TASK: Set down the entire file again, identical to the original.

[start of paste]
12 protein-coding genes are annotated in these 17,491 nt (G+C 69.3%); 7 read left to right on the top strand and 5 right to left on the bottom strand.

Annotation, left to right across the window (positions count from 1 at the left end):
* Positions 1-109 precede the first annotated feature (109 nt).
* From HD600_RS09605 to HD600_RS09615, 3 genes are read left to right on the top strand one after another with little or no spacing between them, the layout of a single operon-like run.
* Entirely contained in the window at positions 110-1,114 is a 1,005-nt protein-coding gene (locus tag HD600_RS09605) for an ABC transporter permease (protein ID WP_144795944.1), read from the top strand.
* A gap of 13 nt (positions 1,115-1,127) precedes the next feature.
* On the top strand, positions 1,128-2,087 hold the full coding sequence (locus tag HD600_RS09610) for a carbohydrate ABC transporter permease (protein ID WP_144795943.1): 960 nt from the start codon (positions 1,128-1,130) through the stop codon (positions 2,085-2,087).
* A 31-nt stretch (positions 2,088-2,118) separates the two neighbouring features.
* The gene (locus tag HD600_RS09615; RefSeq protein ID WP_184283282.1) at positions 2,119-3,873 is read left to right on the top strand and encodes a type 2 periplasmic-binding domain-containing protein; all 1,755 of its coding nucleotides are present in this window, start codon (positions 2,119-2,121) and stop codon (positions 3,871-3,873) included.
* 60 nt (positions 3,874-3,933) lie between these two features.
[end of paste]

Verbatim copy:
12 protein-coding genes are annotated in these 17,491 nt (G+C 69.3%); 7 read left to right on the top strand and 5 right to left on the bottom strand.

Annotation, left to right across the window (positions count from 1 at the left end):
* Positions 1-109 precede the first annotated feature (109 nt).
* From HD600_RS09605 to HD600_RS09615, 3 genes are read left to right on the top strand one after another with little or no spacing between them, the layout of a single operon-like run.
* Entirely contained in the window at positions 110-1,114 is a 1,005-nt protein-coding gene (locus tag HD600_RS09605) for an ABC transporter permease (protein ID WP_144795944.1), read from the top strand.
* A gap of 13 nt (positions 1,115-1,127) precedes the next feature.
* On the top strand, positions 1,128-2,087 hold the full coding sequence (locus tag HD600_RS09610) for a carbohydrate ABC transporter permease (protein ID WP_144795943.1): 960 nt from the start codon (positions 1,128-1,130) through the stop codon (positions 2,085-2,087).
* A 31-nt stretch (positions 2,088-2,118) separates the two neighbouring features.
* The gene (locus tag HD600_RS09615; RefSeq protein ID WP_184283282.1) at positions 2,119-3,873 is read left to right on the top strand and encodes a type 2 periplasmic-binding domain-containing protein; all 1,755 of its coding nucleotides are present in this window, start codon (positions 2,119-2,121) and stop codon (positions 3,871-3,873) included.
* 60 nt (positions 3,874-3,933) lie between these two features.